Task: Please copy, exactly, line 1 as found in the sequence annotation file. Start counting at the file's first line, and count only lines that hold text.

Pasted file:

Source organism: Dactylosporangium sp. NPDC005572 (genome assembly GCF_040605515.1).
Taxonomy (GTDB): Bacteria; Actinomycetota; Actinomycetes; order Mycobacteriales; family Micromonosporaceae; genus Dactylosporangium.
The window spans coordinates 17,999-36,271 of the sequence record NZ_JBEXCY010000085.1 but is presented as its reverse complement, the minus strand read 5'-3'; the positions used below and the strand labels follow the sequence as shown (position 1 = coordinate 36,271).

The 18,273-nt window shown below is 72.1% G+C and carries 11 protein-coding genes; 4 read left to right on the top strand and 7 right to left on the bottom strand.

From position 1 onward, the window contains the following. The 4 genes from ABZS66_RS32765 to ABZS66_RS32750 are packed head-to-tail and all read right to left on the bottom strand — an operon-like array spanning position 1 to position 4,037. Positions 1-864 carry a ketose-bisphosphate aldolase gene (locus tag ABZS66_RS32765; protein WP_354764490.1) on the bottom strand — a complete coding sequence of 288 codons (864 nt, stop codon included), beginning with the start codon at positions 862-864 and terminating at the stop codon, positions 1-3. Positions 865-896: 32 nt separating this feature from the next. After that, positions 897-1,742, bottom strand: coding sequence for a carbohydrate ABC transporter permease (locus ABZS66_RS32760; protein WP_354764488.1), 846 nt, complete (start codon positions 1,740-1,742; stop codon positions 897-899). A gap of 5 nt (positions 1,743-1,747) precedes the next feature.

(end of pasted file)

Source organism: Dactylosporangium sp. NPDC005572 (genome assembly GCF_040605515.1).